Note: this not a crisis line. If you need immediate medical assistance please call 911.
What is HAMSA?
HAMSA is JF&CS’ Jewish response to addiction. We provide recovery support and tools, to serve as the go-to resource for the Jewish community. Through a Jewish lens, we help people navigate the system of resources, ensure continuity of care for all levels of recovery, and provide excellent clinical support. Because addiction is at epidemic proportions in the Atlanta area, and 12-step programs and other treatment options are traditionally not Jewish-informed, HAMSA is in a unique position to facilitate change and significantly impact the Jewish recovery landscape.
Addiction in the Jewish Community
A deep level of shame and denial exists within many Jewish communities across the country regarding addiction. A common myth is that Jews do not have problems with drugs or alcohol. The reality is that alcoholism and drug addiction do not discriminate; they affect Jews as often as they do any other group.Roughly 10% of the United States population is affected by alcoholism or drug addiction. This indicates that 10% of the 5.5 million Jews living in the United States are affected by substance abuse issues. A key objective of the HAMSA program is to promote an open and honest dialogue about substance abuse within our community.
Addiction does not only manifest itself in the form of drugs or alcohol. There are many different substances and behaviors that people can find themselves addicted to. These include, but are not limited to:
- The internet
Many of the resources and treatment facilities offered to alcoholics and addicts are also trained and equipped to treat other and multiple addictive behaviors.
Who is an Addict?
People of any age, sex or economic status can become addicted to alcohol and other drugs. However, certain factors can affect the likelihood of your developing an addiction:
- Family history of alcoholism or addiction: Drug addiction is more common in some families and likely involves a genetric influence. If you have a blood relative, such as a parent or sibling, with alcohol or drug problems, you’re at greater risk of developing a drug addiction.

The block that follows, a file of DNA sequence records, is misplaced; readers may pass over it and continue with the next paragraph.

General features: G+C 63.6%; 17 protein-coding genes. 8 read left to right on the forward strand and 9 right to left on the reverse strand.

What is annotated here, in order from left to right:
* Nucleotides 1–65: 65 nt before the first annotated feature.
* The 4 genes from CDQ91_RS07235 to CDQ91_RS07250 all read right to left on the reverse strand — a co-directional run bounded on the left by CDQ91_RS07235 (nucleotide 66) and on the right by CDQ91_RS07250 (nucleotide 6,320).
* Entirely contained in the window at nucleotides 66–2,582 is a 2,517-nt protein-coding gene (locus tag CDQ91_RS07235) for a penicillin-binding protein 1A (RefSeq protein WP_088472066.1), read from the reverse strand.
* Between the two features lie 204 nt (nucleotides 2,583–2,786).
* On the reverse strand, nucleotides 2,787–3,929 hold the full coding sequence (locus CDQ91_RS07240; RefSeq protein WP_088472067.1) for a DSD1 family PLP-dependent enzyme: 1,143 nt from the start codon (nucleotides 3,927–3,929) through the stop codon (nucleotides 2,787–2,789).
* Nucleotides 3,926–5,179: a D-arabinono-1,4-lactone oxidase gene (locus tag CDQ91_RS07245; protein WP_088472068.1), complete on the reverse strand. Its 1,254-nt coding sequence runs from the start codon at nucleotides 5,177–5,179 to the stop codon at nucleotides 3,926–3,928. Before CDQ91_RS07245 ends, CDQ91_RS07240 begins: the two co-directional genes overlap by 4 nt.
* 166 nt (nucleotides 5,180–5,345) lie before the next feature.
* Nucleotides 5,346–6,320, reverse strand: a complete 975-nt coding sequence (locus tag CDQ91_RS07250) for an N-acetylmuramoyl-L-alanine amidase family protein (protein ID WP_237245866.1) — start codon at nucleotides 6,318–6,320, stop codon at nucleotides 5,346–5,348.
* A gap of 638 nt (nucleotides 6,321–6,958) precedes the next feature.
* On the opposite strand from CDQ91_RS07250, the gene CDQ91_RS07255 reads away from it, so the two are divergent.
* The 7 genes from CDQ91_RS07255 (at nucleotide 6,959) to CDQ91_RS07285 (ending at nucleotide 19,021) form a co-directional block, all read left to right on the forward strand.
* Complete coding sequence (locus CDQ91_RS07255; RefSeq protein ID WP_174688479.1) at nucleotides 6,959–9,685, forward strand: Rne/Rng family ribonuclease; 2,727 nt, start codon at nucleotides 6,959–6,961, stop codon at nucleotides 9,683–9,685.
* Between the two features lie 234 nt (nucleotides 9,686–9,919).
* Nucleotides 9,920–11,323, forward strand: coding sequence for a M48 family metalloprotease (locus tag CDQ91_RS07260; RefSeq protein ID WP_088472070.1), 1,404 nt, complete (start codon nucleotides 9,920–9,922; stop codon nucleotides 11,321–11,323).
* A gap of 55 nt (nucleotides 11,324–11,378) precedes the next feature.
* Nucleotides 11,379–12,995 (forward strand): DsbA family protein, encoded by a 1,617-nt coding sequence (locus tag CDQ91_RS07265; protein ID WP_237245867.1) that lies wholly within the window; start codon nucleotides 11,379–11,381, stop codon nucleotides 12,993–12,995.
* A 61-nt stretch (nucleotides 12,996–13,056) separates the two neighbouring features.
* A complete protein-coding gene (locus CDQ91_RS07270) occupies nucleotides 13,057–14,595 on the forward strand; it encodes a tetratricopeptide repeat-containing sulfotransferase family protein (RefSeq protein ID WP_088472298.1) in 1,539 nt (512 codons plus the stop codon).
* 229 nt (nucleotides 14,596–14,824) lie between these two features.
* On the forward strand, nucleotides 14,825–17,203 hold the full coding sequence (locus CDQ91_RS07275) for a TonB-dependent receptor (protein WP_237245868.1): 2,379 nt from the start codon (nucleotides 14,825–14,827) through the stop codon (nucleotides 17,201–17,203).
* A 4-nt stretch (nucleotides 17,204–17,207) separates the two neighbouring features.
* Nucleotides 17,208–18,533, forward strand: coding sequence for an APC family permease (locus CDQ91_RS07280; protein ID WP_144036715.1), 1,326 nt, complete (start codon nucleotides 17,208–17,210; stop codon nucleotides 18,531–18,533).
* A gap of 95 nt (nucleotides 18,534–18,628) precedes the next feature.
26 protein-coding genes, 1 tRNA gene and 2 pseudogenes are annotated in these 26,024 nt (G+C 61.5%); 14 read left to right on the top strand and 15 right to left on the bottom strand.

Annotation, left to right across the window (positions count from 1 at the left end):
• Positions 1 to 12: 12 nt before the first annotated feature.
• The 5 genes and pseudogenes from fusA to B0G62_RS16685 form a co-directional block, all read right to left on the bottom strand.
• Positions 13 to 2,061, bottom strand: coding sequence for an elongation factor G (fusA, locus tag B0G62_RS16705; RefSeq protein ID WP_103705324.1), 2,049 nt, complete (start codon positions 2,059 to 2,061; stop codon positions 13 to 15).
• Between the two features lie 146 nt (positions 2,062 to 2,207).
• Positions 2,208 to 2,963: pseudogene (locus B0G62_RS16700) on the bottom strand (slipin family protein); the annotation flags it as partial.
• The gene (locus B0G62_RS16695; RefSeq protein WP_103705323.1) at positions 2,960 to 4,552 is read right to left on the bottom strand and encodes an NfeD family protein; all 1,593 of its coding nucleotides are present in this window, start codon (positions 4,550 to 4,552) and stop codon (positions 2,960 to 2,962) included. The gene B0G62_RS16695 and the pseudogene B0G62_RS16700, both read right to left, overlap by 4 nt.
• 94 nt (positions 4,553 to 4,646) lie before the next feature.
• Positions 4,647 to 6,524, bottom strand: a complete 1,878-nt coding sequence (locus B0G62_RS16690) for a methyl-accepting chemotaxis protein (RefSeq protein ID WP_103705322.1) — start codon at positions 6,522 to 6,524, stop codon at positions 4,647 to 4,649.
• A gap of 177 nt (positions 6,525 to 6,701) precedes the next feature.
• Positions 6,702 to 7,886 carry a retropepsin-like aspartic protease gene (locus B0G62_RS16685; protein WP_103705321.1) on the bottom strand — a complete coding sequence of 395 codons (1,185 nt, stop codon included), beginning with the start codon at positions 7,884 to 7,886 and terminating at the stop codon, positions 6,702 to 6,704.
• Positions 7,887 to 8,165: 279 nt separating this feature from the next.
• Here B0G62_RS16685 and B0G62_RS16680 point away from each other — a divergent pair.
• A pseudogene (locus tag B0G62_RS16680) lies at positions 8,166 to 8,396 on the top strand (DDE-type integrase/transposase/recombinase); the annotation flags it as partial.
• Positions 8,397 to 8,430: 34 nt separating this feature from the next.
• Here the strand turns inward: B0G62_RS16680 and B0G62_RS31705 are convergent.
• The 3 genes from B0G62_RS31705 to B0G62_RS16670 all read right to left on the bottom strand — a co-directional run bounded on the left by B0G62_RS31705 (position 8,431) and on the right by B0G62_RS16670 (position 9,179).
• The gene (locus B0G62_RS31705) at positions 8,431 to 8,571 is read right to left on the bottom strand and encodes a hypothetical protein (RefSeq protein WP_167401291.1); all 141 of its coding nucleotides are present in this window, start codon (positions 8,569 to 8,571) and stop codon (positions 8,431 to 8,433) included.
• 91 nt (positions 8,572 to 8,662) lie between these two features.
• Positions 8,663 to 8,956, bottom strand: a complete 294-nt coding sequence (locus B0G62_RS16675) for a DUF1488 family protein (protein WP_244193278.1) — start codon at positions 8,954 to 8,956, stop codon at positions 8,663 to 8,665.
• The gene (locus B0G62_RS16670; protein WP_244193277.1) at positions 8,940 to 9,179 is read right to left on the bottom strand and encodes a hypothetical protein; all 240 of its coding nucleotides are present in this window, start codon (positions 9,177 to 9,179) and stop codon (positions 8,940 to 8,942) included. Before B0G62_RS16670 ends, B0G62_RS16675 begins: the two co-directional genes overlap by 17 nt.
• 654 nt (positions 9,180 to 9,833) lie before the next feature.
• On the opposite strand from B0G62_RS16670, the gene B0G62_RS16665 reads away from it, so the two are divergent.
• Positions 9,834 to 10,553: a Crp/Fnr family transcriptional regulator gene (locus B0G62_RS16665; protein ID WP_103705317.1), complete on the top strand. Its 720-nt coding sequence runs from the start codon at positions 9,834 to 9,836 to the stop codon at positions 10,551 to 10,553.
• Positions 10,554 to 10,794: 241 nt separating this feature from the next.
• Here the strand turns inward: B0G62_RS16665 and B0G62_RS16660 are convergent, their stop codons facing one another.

- Having another psychological issue: If you have a psychological issue, such as depression, attention deficit hyperactivity disorder (ADHD) or post-traumatic stress disorder (PTSD), you’re more likely to become dependent on alcohol or other drugs.
- Taking a highly addictive drug: Some drugs, such as heroin, methamphetamine, cocaine and some prescription medications, cause addiction faster than others.
- Peer pressure: Particularly for young people, peer pressure is a strong factor in starting to use and abuse alcohol and other drugs.
- Anxiety, depression and loneliness: Using alcohol and other drugs can become a way of coping with these painful psychological feelings.
How Do I Know if I Need Help?
- Do most or all of your social activities include drinking, smoking marijuana or using drugs?
- Have you had regrets about your behavior after drinking or using drugs?
- Do you drink or use drugs more than you used to to get the same effect
- Have you ever forgotten all or part of an evening after drinking?
- Have you ever missed work, a class, or done poorly on a test because of drinking or using drugs?
- Have you ever had personal, legal or financial problems related to drinking or using drugs but didn’t alter your use patterns?
- Do you have any family members with an alcohol or other drug problem?
- Have you ever tried to stop or reduce your alcohol or drug usage, but weren’t successful?
Supporting a Friend or Loved One Struggling with Addiction.It is important to understand that there is no “on” button or “off” button for addiction. This battle takes time and patience. Addiction often results in concern, hurt feelings, disappointment and anger among those close to the addict. It is important to build your own support system for the inevitable ups and downs. Counseling and peer support groups can be very effective for friends and family members. There are also many informative books on the subject.
- Respect that their relationship to alcohol may be different than yours
- Do not offer them alcohol
- Do not drink alcohol around them
- Educate yourself about the disease
- Ask them how their recovery is going
- Listen without judgment
- Do not give advice unless they ask for it
- Congratulate them on milestones (ex. 30 days, 6 months, 1 year sober)
- Invite them to do social things that do not involve drinking
- Be optimistic and enthusiastic
- Stay in touch, text, call, email or visit
- If a relapse occurs, do not lose hope